Feeds

Fuelling the flames: crazies everywhere

This was the week of the UK fuel tax protests

  • alert
  • submit to reddit

Combat fraud and increase customer satisfaction

The UK fuel crisis: all thanks to the Internet



I'm angry enough with not being about to get petrol (which I am quite happy to pay for, let's face it they'd only tax something else we enjoy more) without reading the moronic reactionary right-wing bollocks in the above article. I read

The Register

for your humorous slant on IT news and not to receive a party political broadcast on behalf of fat, sweaty, greedy truckers, inbred farmers and their sisters/wives and the stupider end of the Conservative party. You bunch of cunts.



Eddie Curry



This piece was excellent, I couldn't have put it better myself. In fact I think I might just go and hang the Union Jack out the window and arrange a street party for tomorrow now. :-)



Regards
Mike



It looks very much to this Yank like y'all are having yourselves a "Boston Tea Party". Time to let the Blair Gov know that the people really do like their taxes to be determined in a democratic fashion.



David Levi



Seeing as how the government line now is that the petrol blockades are "illegal", isn't it jolly lucky we've got the shiny new RIP bill to protect us from these dangerous terrorists in future?



In other words; we've taken our masters by surprise once, but I'll bet good money (say, enough to buy a loaf of bread this Sunday) that some of that alleged 1 billion quid for booting the government online gets funneled into finding new and exciting ways to spoof, spam, disconnect and generally stifle this recklessly proletarian form of communication. ;)

Colin MacDonald



Sorry to be pedantic, but the UK doesn't have the world's most expensive fuel. Norway has had that honour for a while now and the link below explains a lot of it:



http://www.afternposten.no/nyheter/iriks/d161335.htm">www.afternposten.no/nyheter/iriks/d161335.htm

Of course, if you can't read Norwegian you won't realise that there is actually only one of the political parties that is complaining about it being much too high! Most are happy with 9-10 NKr (not sure of current exchange rates) and SV (Socialist Left Party) are pretty happy with where it is anyway so that they can fund public transport. As well as the usual duties and VAT (moms in Norwegian and currently running at 23%) there is an extra Carbon tax which has been there for about 5 years now and relates to carbon dioxide production (as far as I know it is added to all carbon-based fuels).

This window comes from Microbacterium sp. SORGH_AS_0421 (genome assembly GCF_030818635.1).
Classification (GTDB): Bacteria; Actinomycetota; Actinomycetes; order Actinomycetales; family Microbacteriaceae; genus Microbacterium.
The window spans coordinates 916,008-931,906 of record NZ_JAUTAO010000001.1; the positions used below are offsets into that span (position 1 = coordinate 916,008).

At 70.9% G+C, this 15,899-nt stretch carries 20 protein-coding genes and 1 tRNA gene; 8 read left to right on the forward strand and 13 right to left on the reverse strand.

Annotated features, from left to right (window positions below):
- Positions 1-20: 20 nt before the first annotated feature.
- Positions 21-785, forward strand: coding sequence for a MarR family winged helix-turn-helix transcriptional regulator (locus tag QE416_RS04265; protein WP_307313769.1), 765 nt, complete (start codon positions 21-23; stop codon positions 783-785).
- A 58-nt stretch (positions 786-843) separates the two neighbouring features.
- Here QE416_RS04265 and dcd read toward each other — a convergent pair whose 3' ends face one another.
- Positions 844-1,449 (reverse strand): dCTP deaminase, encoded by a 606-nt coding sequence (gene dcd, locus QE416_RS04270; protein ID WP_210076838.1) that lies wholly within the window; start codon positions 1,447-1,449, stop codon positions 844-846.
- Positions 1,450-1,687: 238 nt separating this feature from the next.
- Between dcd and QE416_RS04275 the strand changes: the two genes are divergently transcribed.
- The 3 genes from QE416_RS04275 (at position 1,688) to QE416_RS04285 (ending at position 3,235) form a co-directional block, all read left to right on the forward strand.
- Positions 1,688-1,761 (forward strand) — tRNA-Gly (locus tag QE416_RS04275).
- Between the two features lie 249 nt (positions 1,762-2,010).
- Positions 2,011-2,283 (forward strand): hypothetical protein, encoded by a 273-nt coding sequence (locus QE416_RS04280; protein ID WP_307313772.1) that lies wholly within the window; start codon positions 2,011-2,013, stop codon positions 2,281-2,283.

As the world's biggest non-OPEC oil exporter (according to the Economist last week) Norway is coining it in at current crude oil prices so you would expect the public to be clamouring for some of the extra revenue to be used to cut duty, but there hasn't been any of the blockading of refineries in Norway like there has been in the UK - I wonder why?

Rob Potter

High performance access to file storage

More from The Register

next story
Spanish village called 'Kill the Jews' mulls rebranding exercise
Not exactly attractive to the Israeli tourist demographic
Oz bank in comedy Heartbleed blog FAIL
Bank: 'We are now safely patched.' Customers: 'You were using OpenSSL?'
Happy 40th Playmobil: Reg looks back at small, rude world of our favourite tiny toys
Little men straddle LOHAN, attend tiny G20 Summit... ah, sweet memories...
Forget the beach 'n' boardwalk, check out the Santa Cruz STEVE JOBS FOUNTAIN
Reg reader snaps shot of touching tribute to Apple icon
Lego is the TOOL OF SATAN, thunders Polish priest
New minifigs like Monster Fighters are turning kids to the dark side
Dark SITH LORD 'Darth Vader' joins battle to rule, er, Ukraine
Only I can 'make an empire out of a republic' intones presidential candidate
Chinese company counters pollution by importing fresh air
Citizens line up for bags of that sweet, sweet mountain air
Google asks April Fools: Want a job? Be our 'Pokemon Master'
Mountain View is prankin' like it's 1999...
prev story

Whitepapers

Securing web applications made simple and scalable
In this whitepaper learn how automated security testing can provide a simple and scalable way to protect your web applications.
3 Big data security analytics techniques
Applying these Big Data security analytics techniques can help you make your business safer by detecting attacks early, before significant damage is done.
The benefits of software based PBX
Why you should break free from your proprietary PBX and how to leverage your existing server hardware.
Top three mobile application threats
Learn about three of the top mobile application security threats facing businesses today and recommendations on how to mitigate the risk.
Combat fraud and increase customer satisfaction
Based on their experience using HP ArcSight Enterprise Security Manager for IT security operations, Finansbank moved to HP ArcSight ESM for fraud management.